‘No, no, Katie,’ he said. ‘I had a one or two at the Railwayman’s, is all. No need to fret.’ He shifted in the chair, wincing as it creaked under his slight frame. ‘You need a wet after a day at the boilers.’

‘I remember, John,’ she said. ‘I remember.’

They sat awhile in the candlelight, which cast deep shadows in the hollows of John’s cheeks and eyes. Katie concentrated on the frogging, but glanced up to see him nodding in the tepid glow of the embers. After a few minutes, he asked, ‘How’re the kiddies? George and the others?’

‘You remember their names aright, do you, John?’ she said.

‘Katie, you’ve no need to be cruel, love. Course I do. Only little Georgie, he...’

‘He’s well enough,’ she said, softening a little. ‘I see to his schooling. His slate’s on the table there. Getting on with his letters.’

‘I’m glad to hear that,’ he said. ‘My little man.’

‘He’s stout enough,’ she said. ‘He’ll do.’

The candle guttered in the draft from the window, which hadn’t shut quite fully since the new year.

‘You’re looking thin, John,’ she said. ‘That lodging damp?’

‘I’ve had a touch of the rue,’ he said. ‘That Coggins sticks his knee in me back every night so I can hardly get a wink.’

‘You take care of yourself, John Sewell,’ she said. ‘The little ‘uns do love to see their father.’

He smiled, his teeth dark and ragged. ‘That’s right, Katie, that’s right. We got plenty to show for the love we had, sure enough.’ He turned and listened to the breathing in the other room. ‘Lucky devils. Bless ‘em.’

‘The getting and the keeping are two different things, as well you know, John,’ she said, pushing the needle through the fabric and jolting her finger.

‘Now, Katie, now, let’s not quarrel. I didn’t come here for that.’

‘And what did you come here for, John Sewell?’

The question was cast to the neat, swept floor, and John stared at the embers as the candlelight moved shadows across Katie’s scuffed boots and blue skirt.

‘Now, Katie,’ he said, and his head began to nod. His eyes closed, and one hand slipped to dangle at his side, his cap falling to the floor.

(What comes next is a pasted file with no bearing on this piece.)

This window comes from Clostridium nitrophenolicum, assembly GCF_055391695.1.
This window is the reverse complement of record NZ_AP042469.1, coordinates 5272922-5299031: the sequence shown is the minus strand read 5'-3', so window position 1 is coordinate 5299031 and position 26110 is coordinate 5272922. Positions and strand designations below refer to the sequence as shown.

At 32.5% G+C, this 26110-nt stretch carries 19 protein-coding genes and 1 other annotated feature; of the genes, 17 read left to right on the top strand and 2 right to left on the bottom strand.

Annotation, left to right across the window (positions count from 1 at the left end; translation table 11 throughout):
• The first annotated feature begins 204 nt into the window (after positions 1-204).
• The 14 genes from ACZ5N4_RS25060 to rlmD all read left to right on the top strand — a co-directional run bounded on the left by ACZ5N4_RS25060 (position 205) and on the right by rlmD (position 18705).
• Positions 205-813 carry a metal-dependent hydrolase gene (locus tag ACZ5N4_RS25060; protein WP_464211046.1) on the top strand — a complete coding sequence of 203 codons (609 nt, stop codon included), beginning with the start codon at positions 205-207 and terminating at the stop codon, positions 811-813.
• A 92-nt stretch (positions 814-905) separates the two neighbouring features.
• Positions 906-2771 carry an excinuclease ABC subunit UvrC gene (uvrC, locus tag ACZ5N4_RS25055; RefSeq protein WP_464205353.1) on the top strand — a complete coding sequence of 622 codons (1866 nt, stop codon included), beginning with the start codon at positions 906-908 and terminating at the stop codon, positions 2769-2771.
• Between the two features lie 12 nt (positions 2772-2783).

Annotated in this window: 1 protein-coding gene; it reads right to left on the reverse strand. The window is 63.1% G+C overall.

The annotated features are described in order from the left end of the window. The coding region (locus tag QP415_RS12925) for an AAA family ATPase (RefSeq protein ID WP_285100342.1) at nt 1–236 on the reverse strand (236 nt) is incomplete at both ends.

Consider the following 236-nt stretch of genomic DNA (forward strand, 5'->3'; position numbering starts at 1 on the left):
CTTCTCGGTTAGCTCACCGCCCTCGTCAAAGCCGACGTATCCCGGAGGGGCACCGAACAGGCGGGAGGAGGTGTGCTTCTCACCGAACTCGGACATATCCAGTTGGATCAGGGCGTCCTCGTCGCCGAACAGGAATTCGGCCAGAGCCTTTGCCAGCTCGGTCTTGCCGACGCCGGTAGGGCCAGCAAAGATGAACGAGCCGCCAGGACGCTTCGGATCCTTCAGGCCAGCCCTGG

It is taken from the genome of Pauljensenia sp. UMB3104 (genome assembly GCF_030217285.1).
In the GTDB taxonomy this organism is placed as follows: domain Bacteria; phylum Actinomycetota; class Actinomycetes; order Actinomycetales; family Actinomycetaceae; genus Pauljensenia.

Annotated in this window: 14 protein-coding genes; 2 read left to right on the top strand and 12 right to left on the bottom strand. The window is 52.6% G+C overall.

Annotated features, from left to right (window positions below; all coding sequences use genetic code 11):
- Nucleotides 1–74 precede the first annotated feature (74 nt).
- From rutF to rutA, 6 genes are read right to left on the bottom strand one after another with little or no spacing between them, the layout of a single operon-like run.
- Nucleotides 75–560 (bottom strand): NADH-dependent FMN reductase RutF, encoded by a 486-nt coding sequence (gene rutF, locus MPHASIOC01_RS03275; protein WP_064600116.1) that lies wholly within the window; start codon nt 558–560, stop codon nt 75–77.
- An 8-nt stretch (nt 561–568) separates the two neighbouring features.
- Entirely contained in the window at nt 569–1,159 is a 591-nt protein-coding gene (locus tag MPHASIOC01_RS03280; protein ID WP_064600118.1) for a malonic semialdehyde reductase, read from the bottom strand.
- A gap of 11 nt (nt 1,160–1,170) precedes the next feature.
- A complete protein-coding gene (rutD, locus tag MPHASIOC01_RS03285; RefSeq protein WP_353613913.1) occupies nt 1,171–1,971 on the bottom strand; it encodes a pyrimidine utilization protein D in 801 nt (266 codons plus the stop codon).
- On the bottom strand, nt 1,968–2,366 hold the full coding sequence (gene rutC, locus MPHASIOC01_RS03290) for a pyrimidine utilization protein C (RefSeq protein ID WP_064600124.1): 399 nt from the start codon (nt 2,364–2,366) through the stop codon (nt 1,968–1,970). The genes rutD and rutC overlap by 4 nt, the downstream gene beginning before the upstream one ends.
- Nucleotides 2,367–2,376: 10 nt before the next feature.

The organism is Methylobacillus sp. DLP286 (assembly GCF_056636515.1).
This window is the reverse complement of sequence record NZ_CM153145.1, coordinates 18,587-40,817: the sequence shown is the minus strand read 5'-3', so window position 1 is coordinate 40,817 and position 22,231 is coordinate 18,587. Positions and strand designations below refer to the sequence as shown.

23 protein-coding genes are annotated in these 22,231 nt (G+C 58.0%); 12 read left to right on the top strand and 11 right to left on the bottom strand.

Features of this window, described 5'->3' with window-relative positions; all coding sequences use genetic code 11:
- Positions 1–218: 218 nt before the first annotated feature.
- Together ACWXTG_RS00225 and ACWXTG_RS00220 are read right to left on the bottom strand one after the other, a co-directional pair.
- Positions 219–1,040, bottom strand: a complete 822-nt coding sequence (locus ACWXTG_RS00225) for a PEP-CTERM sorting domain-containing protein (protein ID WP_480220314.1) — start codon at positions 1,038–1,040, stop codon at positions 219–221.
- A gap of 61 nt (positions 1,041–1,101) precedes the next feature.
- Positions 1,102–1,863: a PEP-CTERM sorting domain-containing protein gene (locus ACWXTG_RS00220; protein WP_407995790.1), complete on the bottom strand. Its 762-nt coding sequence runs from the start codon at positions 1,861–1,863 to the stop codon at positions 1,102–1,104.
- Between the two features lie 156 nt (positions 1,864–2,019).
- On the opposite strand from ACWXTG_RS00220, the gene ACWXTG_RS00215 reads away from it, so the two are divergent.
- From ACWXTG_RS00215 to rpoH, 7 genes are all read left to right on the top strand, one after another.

Kate clucked in her throat, and got up from her chair. Putting her sewing aside, she took her shawl from the table and draped it over her husband’s legs, then placed the loose arm back in his lap. She tossed the cap gently onto the table.

From the pile of sewing she retrieved the smallest greatcoat and slipped it on, poking her arms out of the sleeves. Poor sod, she thought, to be in the Army when no bigger than I am. But still. Sleeping in someone else’s coat. Again. She shook her head.

She sat down in her chair, took up her needle, and set to work. The candle had a good two hours yet. It mustn’t go to waste.

Thursday, 4 October 2012

The Magnolia Tree

In a break from normal programming, a poem for National Poetry Day.

The Magnolia Tree

I never dream real spaces; or,
rather, I do, but only one,
a house with a magnolia tree.
Often, the house is empty;
or, I still own a key, and (by
mistake) go in, before it
                  One Spring day, on
the road home, I took a path
less travelled by (me), and I
braved the A13; fumes,
road dust, noise. As I walked, I
saw a cat, dead, lying across a
drain. A moment’s grief, I then
walked on a step; stopped;
again, I looked; and stumbled
home for something to fetch
him in. I could not bear to
touch him, this not-cat, doll,
imposter. I scooped him up,
and put him in the ground by
the magnolia tree.
                                The garden
stepped down, in terraced lawns.
Our old dog, his hot blood up, would
chase the neighbour’s cats, and
hurdle flower-beds in his rage; after,
in his dotage, he would, with some
regret, creak slowly back. The
magnolia tree stood at the end, in
a brick-lined round, where nothing
grew. In late Spring, it put forth
pure delight; more wondrous still,
flowers shed, it seemed to strew
dead earth with marble cups.